Washington NASA Space Grant Consortium

January 4, 2008

WSGC Newsletter for Educators

The Washington NASA Space Grant Consortium's electronic newsletter for teachers provides curriculum ideas, Internet links and other resources to help you better meet the Washington EALRs and the National Science Education Standards.

TABLE OF CONTENTS

-- BECOMING THE CATALYST (3-12)
-- 2007 SCIENCE ED ADVOCATE AWARDS
-- ASTEROID TO PASS NEAR MARS
-- NON-TECHNICAL ASTRONOMY PODCASTS
-- CHEMISTRY GRANTS FOR TEACHERS (K-12)
-- ENGINEERGIRL! CONTEST (3-12)

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BECOMING THE CATALYST (3-12)

On January 24, educators from the National Institute of Aerospace and NASA will be at the Seattle Museum of Flight to conduct a teacher workshop, "Becoming the Catalyst: Inspiring Students to Become 21st Century Explorers." The workshop — part of the NASA Future Forum events celebrating the agency's 50th anniversary — will introduce teachers to a wide variety of web-based educational resources developed by NASA and its Future Forums partners.

The workshop also will guides teachers through the steps to create their own Space Weather Action Center in their classrooms through which students will monitor the progress of an entire solar storm from the time it erupts from the sun to the time it sweeps past, generating changes in our magnetic field.

For more information, call (206) 768-7216 or visit

http://www.museumofflight.org/Display.asp?Page=ProDev

2007 SCIENCE ED ADVOCATE AWARDS

Washington Laser is seeking nominations for its Science Education Advocate Awards. The awards will be presented to five individuals, organizations, and/or project teams who have exhibited outstanding advocacy for science education in the state of Washington.

Efforts at all levels of science education - including early learner, K-12, vocational, undergraduate, graduate, adult, and informal/public science education - are eligible for consideration. The deadline is January 18. For more information, go to

http://www.wastatelaser.org/_awards/

ASTEROID TO PASS NEAR MARS

Astronomers are monitoring an asteroid estimated to be 164-feet wide that is expected to cross Mars' orbital path later this month. NASA's Near-Earth Object Office indicates the object may pass within 30,000 miles of Mars at about 6 a.m. EST on Jan. 30.

In late December, Don Yeomans, manager of the Near Earth Object Office, described asteroid 2007 WD5 as about halfway between the Earth and Mars and "closing the distance at a speed of about 27,900 miles per hour."

To follow the progress of asteroid 2007 WD5, go to

http://neo.jpl.nasa.gov/

NON-TECHNICAL ASTRONOMY PODCASTS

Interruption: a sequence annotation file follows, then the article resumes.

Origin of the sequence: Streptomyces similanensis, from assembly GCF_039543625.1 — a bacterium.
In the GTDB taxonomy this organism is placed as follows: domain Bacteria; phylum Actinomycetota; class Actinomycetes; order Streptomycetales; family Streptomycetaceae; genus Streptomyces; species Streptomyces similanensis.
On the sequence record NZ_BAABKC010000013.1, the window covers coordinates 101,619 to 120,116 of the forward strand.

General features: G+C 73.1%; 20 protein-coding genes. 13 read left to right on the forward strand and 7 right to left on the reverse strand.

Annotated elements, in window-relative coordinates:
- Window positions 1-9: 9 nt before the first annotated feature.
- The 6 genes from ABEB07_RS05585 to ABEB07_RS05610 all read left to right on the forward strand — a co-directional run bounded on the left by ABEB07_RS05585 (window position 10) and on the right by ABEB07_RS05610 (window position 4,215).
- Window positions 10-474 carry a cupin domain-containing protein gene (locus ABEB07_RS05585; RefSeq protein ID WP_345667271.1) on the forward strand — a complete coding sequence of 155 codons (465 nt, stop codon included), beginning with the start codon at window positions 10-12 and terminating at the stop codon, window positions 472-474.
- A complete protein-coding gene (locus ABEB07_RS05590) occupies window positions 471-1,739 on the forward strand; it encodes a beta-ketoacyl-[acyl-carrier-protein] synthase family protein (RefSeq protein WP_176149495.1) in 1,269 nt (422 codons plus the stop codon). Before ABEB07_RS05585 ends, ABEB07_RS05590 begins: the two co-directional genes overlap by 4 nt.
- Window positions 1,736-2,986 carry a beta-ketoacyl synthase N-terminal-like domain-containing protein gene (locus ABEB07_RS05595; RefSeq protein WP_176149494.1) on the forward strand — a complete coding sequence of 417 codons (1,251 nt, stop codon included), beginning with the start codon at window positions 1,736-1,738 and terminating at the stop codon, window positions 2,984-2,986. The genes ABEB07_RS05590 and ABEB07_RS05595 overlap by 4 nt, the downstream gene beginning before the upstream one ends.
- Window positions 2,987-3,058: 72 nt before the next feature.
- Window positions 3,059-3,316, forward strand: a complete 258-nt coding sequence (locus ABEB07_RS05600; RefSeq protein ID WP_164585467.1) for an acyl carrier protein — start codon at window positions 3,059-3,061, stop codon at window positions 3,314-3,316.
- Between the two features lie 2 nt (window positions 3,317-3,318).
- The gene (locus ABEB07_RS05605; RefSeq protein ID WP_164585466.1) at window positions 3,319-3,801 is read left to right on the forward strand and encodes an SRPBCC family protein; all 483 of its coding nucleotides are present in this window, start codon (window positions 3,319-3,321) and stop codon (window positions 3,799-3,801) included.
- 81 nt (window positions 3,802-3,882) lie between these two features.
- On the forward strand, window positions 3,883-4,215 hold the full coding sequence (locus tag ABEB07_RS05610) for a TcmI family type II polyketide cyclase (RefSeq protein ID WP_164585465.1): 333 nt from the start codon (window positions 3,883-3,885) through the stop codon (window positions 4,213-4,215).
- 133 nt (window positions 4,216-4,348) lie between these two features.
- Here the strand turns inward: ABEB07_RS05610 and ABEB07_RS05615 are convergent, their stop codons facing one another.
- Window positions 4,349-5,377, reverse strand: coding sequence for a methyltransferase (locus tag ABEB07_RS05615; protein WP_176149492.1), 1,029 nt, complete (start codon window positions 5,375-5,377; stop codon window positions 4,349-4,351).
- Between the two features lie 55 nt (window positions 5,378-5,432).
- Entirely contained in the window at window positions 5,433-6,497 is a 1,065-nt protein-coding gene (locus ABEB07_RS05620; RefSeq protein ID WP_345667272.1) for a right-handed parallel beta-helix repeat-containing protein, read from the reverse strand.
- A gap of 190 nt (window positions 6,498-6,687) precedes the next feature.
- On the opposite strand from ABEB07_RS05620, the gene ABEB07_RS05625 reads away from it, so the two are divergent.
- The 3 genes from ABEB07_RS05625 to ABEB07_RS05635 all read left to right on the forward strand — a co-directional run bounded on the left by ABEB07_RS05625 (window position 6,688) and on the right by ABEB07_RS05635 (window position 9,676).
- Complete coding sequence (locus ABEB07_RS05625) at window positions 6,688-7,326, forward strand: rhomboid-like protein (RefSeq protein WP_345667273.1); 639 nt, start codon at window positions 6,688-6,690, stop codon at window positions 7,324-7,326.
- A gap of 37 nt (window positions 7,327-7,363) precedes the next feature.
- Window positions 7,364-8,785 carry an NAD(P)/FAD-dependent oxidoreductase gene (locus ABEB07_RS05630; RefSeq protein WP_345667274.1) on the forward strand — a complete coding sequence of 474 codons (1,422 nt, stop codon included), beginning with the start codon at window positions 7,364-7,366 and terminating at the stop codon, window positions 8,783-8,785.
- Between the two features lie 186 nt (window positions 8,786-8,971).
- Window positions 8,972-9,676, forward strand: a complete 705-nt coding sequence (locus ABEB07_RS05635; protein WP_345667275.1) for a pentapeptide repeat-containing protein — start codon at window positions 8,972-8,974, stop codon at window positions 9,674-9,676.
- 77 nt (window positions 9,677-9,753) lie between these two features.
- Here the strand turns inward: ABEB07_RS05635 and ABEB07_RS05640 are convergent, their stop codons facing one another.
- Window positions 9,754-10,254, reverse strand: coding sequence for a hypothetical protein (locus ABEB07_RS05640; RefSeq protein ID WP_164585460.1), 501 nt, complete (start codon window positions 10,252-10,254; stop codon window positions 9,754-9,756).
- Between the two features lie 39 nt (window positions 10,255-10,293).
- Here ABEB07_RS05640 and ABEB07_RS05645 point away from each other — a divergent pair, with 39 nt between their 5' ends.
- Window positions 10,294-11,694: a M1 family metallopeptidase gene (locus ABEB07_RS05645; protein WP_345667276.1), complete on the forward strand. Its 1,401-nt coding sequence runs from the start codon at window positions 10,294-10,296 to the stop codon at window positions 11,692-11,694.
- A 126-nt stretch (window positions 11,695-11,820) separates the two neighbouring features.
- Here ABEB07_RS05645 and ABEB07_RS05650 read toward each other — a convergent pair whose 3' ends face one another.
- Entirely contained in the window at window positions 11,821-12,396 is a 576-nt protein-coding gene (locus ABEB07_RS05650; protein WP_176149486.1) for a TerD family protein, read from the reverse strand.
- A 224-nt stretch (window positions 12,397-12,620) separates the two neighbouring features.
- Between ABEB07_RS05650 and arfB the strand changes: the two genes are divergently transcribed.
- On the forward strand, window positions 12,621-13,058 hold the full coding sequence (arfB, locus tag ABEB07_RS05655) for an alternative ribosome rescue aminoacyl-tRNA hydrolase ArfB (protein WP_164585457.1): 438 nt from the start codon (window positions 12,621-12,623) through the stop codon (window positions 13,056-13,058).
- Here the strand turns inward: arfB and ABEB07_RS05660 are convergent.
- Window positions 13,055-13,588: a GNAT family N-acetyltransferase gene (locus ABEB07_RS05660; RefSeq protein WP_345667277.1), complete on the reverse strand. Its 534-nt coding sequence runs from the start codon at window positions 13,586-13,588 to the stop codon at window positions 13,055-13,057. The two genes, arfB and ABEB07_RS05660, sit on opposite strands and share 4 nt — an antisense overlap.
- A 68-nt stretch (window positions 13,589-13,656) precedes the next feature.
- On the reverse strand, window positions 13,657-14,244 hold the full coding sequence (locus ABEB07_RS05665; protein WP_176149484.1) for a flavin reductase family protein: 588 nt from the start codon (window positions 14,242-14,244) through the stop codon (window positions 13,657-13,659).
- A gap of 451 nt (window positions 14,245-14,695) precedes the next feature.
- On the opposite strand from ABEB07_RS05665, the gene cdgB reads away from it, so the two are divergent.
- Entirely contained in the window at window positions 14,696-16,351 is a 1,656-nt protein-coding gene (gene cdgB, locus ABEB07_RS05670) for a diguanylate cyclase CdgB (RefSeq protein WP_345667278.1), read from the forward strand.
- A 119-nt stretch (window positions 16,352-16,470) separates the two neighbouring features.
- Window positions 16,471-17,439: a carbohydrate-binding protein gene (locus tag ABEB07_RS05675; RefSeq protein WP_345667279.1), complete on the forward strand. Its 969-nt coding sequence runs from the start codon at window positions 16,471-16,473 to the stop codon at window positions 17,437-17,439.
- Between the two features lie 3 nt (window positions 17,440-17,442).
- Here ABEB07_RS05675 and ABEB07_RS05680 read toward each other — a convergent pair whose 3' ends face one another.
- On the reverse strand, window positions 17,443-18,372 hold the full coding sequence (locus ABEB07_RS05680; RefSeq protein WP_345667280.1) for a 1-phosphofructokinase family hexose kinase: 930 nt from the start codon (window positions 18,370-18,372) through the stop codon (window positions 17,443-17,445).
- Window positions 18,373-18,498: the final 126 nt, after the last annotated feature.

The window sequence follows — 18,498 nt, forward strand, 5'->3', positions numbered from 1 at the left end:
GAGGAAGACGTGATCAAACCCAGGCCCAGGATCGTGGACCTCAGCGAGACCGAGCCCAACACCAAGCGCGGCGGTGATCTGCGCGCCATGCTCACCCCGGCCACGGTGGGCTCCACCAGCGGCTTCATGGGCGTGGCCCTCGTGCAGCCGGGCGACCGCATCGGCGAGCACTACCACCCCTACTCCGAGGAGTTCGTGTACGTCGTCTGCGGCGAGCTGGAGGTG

Audio recordings of 10 public lectures by noted astronomers are now available as free downloads through the Astronomical Society of the Pacific (ASP).

Talks include Frank Drake of the SETI Institute, "Estimating the Chances of Life Out There;" Dale Cruikshank of NASA Ames, "The Planet Pluto: Maligned but Not Forgotten;" and Bruce Margon of the University of California, Santa Cruz, "Glimpsing the Edge of the Universe: Results from the Hubble Space Telescope."

To download these hour-long talks, visit

http://www.astrosociety.org/education/podcast/index.html

CHEMISTRY GRANTS FOR TEACHERS (K-12)

The Puget Sound chapter of the American Chemical Society will award one-year grants of up to $500 to area K-12 teachers.

Awards may be used for supplies and equipment for high school students; to do chemistry demonstrations at elementary and middle schools; for selected chemistry journals and books, including safety and waste disposal texts; for teacher supplies and equipment to develop new chemistry experiments; and for teachers to attend chemistry courses, symposia or institutes.

Teachers are asked to submit a one-page proposal. Preference will be given to teachers who are extending their range of competence. The deadline for proposals is March 14. For more information, please contact Clarita Bhat at

claritabhat@yahoo.com

ENGINEERGIRL! CONTEST (3-12)

We use energy in almost everything we do, but if we aren't careful there won't be enough. The future of energy is the topic of the 2008 EngineerGirl! essay contest.

Both girls and boys may compete. To enter, individual students write an essay of no more than 750 words describing how they believe engineers will provide energy for the future. The entry deadline is March 1. First-place winners will receive a check for $500. Second-place entries will be awarded $250: third-place, $100.

For complete contest details, go to

http://www.engineergirl.org

FEEDBACK

Ideas, comments and Web sites of interest to other teachers should be sent to Irene Svete, newsletter editor, at isvete@u.washington.edu

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